Antigua and Barbuda’s sexual offences laws are in the Sexual Offences Act 1995 (SOA). The Act was last amended in 2004, however no substantive change to the relevant provisions was made.

The legislation does not reflect good practice or international human rights standards. In particular, rape is narrowly defined as penile penetration of a vagina, and marital rape is not an offence except in the narrow circumstances where the parties are divorced, separated by order or agreement or there is an order in place against the husband. There are child sexual assault offences, however, they are not comprehensive. They are also weakened by inadequate close-in-age exceptions necessary to avoid criminalising young people and children who engage in consensual sexual activity with their peers. The age of consent is 16. The legislation also criminalises sexual intercourse with a woman who has an intellectual disability, using the derogatory term ‘mentally subnormal.’

In a positive development, Antigua and Barbuda has begun a process of reviewing the Sexual Offences Act as part of a 5-year Caribbean regional justice sector reform project funded by the Canadian government (IMPACT Justice). The Government has indicated, however, that the review does not include the offences of buggery and serious indecency, which criminalise same-sex sexual activity, in violation of international human rights law and contrary to good practice. Laws that criminalise consensual same-sex sexual activity, such as ‘buggery’ and ‘sodomy’, should be repealed and all non-consensual sexual acts, including anal ‘rape’, should be included in the standard sexual assaults provisions, such as ‘rape’ and ‘sexual assault’, as well as in child sexual offences. All of these crimes should be gender-neutral.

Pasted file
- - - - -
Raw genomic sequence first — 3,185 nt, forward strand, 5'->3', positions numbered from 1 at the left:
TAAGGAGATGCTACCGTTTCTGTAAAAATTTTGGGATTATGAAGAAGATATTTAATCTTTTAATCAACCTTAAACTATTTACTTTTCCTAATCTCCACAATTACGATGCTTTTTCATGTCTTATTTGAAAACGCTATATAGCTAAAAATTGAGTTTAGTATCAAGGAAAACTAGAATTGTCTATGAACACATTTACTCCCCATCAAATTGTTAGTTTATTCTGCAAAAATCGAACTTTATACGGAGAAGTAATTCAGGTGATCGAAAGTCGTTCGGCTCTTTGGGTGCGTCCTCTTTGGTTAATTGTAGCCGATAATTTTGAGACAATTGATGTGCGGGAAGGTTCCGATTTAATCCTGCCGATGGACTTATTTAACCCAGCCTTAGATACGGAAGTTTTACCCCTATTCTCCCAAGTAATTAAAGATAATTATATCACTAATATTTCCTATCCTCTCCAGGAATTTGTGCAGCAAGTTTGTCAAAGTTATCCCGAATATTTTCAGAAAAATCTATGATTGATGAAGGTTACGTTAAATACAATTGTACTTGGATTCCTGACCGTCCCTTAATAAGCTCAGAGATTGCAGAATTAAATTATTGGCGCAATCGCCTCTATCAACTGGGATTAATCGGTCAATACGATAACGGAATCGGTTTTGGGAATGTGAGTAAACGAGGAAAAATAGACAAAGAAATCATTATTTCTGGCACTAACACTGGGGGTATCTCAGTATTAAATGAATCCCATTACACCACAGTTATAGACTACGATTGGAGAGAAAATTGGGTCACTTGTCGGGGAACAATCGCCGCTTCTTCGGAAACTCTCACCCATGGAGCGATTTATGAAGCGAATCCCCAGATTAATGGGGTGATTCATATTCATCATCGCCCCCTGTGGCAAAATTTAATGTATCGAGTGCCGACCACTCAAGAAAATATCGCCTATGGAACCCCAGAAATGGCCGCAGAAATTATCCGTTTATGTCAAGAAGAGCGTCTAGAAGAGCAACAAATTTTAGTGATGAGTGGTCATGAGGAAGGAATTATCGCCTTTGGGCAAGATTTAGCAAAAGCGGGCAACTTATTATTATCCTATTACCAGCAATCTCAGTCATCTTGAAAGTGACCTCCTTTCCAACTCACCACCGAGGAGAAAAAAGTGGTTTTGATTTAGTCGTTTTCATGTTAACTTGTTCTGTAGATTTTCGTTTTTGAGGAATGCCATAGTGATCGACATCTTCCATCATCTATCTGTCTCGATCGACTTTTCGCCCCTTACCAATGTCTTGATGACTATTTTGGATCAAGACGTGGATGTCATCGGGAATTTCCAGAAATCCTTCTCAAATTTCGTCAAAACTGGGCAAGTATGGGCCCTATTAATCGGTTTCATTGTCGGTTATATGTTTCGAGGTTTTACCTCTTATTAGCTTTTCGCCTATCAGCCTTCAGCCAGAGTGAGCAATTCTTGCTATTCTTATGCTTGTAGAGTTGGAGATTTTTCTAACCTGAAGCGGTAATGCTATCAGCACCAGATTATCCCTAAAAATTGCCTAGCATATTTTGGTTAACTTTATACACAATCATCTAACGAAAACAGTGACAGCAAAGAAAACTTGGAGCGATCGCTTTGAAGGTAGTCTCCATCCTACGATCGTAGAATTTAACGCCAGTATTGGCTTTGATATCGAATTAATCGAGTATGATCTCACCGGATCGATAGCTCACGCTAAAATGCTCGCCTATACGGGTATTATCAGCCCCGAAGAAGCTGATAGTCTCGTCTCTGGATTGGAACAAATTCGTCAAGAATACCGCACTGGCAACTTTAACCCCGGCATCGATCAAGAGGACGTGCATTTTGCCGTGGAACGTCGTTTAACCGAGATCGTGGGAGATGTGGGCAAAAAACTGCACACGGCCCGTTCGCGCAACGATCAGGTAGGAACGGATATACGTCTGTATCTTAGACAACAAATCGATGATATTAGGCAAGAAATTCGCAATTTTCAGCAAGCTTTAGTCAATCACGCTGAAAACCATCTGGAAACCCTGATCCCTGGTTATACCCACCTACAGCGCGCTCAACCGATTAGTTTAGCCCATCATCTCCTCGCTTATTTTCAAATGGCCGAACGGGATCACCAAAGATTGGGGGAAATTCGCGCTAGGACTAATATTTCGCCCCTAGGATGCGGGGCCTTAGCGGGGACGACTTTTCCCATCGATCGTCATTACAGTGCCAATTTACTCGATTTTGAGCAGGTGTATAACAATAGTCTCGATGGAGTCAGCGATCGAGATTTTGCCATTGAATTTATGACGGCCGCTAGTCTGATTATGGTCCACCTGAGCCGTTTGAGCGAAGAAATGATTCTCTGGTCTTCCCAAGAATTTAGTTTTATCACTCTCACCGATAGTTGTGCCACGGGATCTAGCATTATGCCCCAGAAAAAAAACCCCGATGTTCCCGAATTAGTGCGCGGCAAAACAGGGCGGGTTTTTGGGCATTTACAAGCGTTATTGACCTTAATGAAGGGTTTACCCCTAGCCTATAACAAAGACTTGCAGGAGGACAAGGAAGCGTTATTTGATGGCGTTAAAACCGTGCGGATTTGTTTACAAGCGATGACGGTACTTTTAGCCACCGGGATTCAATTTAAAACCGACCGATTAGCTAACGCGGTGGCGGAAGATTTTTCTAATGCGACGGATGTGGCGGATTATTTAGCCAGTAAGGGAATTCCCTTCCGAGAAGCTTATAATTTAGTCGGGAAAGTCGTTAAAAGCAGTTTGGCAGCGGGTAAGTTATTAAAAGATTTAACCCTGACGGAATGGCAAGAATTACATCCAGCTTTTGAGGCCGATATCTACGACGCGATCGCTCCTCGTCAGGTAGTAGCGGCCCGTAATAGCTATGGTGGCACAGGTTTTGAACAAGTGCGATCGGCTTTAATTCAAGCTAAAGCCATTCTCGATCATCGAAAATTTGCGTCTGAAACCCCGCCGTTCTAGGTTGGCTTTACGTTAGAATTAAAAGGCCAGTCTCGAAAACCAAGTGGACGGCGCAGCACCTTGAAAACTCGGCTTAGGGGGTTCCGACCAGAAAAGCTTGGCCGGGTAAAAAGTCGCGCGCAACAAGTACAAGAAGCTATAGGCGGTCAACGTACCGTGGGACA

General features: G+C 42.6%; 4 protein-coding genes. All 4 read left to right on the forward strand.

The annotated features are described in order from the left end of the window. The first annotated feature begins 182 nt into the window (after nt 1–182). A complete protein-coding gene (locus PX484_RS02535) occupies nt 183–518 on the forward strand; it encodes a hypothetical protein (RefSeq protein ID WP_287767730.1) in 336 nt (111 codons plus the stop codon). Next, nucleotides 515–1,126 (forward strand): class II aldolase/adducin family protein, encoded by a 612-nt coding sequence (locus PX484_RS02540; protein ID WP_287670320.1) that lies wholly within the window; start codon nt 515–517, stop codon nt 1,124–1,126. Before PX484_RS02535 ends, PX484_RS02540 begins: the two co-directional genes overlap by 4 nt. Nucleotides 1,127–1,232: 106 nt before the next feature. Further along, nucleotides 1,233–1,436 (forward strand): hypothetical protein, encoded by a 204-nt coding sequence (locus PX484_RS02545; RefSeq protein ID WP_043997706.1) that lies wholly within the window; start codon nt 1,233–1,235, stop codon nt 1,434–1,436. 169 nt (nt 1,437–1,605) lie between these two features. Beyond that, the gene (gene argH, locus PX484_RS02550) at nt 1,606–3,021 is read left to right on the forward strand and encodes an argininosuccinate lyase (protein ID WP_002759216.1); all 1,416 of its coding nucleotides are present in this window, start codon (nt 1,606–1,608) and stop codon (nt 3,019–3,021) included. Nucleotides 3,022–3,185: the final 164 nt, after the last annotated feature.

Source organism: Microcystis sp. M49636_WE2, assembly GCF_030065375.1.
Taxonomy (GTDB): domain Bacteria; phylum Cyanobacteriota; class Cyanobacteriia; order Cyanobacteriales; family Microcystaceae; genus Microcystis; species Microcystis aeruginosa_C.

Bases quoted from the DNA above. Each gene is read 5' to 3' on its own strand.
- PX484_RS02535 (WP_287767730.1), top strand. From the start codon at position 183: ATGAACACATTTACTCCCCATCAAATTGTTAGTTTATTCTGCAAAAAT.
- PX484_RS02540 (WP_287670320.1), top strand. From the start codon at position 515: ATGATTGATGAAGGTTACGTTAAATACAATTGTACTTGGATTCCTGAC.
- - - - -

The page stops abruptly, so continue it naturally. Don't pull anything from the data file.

Antigua and Barbuda is a state party to relevant international and regional human rights treaties, including the Inter-American Convention on the Prevention, Punishment, and Eradication of Violence against Women (Convention of Belém do Pará), Convention on the Elimination of All Forms of Discrimination against Women, Convention on the Rights of the Child, the Convention on the Rights of Persons with Disabilities, Convention against Torture and Other Cruel, Inhuman or Degrading Treatment or Punishment and International Covenant on Civil and Political Rights.

Read more about the criminalisation of LGBT people in Antigua and Barbuda.

The full assessment of Antigua and Barbuda is available here.

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This report examines the status of sexual offences legislation in the Commonwealth Caribbean and Americas, assessing good practice and identifying where there are gaps in protection, with a particular focus on women, children, LGBT+ people and people with disability.

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This report lays out criteria for good practice human rights compliant laws across four areas of sexual offences legislation, namely rape/sexual assault, age of consent for sexual conduct, treatment of consensual same-sex sexual activity between adults, and sexual offences in relation to people with disability.

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CHANGING LAWS, CHANGING LIVES

Since 2015, the Trust's legislative reform programme has been analysing the need for the reform of sexual offence laws and delivering technical assistance to support such reform. Find out more about our Changing Laws, Changing Lives programme.

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